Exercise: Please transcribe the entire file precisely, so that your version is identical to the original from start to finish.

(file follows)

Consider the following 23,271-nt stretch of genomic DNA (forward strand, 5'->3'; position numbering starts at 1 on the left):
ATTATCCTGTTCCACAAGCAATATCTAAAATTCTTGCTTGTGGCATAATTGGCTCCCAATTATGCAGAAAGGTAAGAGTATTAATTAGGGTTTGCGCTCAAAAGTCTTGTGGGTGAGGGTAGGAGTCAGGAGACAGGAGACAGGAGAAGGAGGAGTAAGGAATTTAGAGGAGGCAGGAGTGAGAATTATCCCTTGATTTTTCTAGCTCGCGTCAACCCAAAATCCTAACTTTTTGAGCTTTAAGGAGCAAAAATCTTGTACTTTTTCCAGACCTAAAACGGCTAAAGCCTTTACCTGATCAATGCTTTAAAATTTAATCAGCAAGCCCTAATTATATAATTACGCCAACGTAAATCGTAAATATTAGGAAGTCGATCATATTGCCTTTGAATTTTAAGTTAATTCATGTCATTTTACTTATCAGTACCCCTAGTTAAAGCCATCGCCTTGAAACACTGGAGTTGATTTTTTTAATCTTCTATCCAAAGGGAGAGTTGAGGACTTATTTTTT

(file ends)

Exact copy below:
Consider the following 23,271-nt stretch of genomic DNA (forward strand, 5'->3'; position numbering starts at 1 on the left):
ATTATCCTGTTCCACAAGCAATATCTAAAATTCTTGCTTGTGGCATAATTGGCTCCCAATTATGCAGAAAGGTAAGAGTATTAATTAGGGTTTGCGCTCAAAAGTCTTGTGGGTGAGGGTAGGAGTCAGGAGACAGGAGACAGGAGAAGGAGGAGTAAGGAATTTAGAGGAGGCAGGAGTGAGAATTATCCCTTGATTTTTCTAGCTCGCGTCAACCCAAAATCCTAACTTTTTGAGCTTTAAGGAGCAAAAATCTTGTACTTTTTCCAGACCTAAAACGGCTAAAGCCTTTACCTGATCAATGCTTTAAAATTTAATCAGCAAGCCCTAATTATATAATTACGCCAACGTAAATCGTAAATATTAGGAAGTCGATCATATTGCCTTTGAATTTTAAGTTAATTCATGTCATTTTACTTATCAGTACCCCTAGTTAAAGCCATCGCCTTGAAACACTGGAGTTGATTTTTTTAATCTTCTATCCAAAGGGAGAGTTGAGGACTTATTTTTT